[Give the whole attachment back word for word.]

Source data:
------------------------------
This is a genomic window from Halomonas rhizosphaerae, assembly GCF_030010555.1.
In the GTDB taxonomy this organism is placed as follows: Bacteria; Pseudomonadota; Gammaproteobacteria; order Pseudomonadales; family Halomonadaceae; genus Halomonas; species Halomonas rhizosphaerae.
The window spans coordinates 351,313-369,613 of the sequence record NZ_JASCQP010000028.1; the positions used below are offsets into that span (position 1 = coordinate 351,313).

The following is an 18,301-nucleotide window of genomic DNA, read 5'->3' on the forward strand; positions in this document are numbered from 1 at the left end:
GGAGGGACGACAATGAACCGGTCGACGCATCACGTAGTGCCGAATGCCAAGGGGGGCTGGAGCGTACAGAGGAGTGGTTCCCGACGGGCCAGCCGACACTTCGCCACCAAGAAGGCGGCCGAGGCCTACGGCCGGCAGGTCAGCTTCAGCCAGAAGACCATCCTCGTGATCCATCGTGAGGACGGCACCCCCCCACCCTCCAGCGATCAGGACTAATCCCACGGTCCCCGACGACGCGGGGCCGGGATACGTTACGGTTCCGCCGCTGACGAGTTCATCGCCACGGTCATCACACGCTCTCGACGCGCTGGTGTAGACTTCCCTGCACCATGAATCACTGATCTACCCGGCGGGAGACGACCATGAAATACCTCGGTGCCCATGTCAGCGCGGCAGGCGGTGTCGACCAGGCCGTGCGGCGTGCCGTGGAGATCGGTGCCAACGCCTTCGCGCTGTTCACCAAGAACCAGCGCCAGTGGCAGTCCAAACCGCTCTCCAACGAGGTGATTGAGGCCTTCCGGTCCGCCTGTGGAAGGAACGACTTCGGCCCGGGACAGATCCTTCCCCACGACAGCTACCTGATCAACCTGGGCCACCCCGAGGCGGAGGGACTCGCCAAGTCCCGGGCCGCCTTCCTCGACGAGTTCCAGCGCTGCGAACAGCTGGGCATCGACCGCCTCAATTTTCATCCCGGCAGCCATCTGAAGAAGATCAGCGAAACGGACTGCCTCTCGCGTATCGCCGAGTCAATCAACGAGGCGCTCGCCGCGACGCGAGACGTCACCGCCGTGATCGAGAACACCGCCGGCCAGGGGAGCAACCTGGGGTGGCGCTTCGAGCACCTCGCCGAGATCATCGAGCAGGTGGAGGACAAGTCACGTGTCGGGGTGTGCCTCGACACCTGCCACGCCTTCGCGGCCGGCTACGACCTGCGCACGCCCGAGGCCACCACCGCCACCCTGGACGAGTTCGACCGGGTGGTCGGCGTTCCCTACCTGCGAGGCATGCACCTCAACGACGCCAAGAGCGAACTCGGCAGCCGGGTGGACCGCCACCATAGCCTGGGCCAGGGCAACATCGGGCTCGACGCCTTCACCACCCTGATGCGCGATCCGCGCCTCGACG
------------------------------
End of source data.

This is a genomic window from Halomonas rhizosphaerae, assembly GCF_030010555.1.
In the GTDB taxonomy this organism is placed as follows: Bacteria; Pseudomonadota; Gammaproteobacteria; order Pseudomonadales; family Halomonadaceae; genus Halomonas; species Halomonas rhizosphaerae.
The window spans coordinates 351,313-369,613 of the sequence record NZ_JASCQP010000028.1; the positions used below are offsets into that span (position 1 = coordinate 351,313).

The following is an 18,301-nucleotide window of genomic DNA, read 5'->3' on the forward strand; positions in this document are numbered from 1 at the left end:
GGAGGGACGACAATGAACCGGTCGACGCATCACGTAGTGCCGAATGCCAAGGGGGGCTGGAGCGTACAGAGGAGTGGTTCCCGACGGGCCAGCCGACACTTCGCCACCAAGAAGGCGGCCGAGGCCTACGGCCGGCAGGTCAGCTTCAGCCAGAAGACCATCCTCGTGATCCATCGTGAGGACGGCACCCCCCCACCCTCCAGCGATCAGGACTAATCCCACGGTCCCCGACGACGCGGGGCCGGGATACGTTACGGTTCCGCCGCTGACGAGTTCATCGCCACGGTCATCACACGCTCTCGACGCGCTGGTGTAGACTTCCCTGCACCATGAATCACTGATCTACCCGGCGGGAGACGACCATGAAATACCTCGGTGCCCATGTCAGCGCGGCAGGCGGTGTCGACCAGGCCGTGCGGCGTGCCGTGGAGATCGGTGCCAACGCCTTCGCGCTGTTCACCAAGAACCAGCGCCAGTGGCAGTCCAAACCGCTCTCCAACGAGGTGATTGAGGCCTTCCGGTCCGCCTGTGGAAGGAACGACTTCGGCCCGGGACAGATCCTTCCCCACGACAGCTACCTGATCAACCTGGGCCACCCCGAGGCGGAGGGACTCGCCAAGTCCCGGGCCGCCTTCCTCGACGAGTTCCAGCGCTGCGAACAGCTGGGCATCGACCGCCTCAATTTTCATCCCGGCAGCCATCTGAAGAAGATCAGCGAAACGGACTGCCTCTCGCGTATCGCCGAGTCAATCAACGAGGCGCTCGCCGCGACGCGAGACGTCACCGCCGTGATCGAGAACACCGCCGGCCAGGGGAGCAACCTGGGGTGGCGCTTCGAGCACCTCGCCGAGATCATCGAGCAGGTGGAGGACAAGTCACGTGTCGGGGTGTGCCTCGACACCTGCCACGCCTTCGCGGCCGGCTACGACCTGCGCACGCCCGAGGCCACCACCGCCACCCTGGACGAGTTCGACCGGGTGGTCGGCGTTCCCTACCTGCGAGGCATGCACCTCAACGACGCCAAGAGCGAACTCGGCAGCCGGGTGGACCGCCACCATAGCCTGGGCCAGGGCAACATCGGGCTCGACGCCTTCACCACCCTGATGCGCGATCCGCGCCTCGACG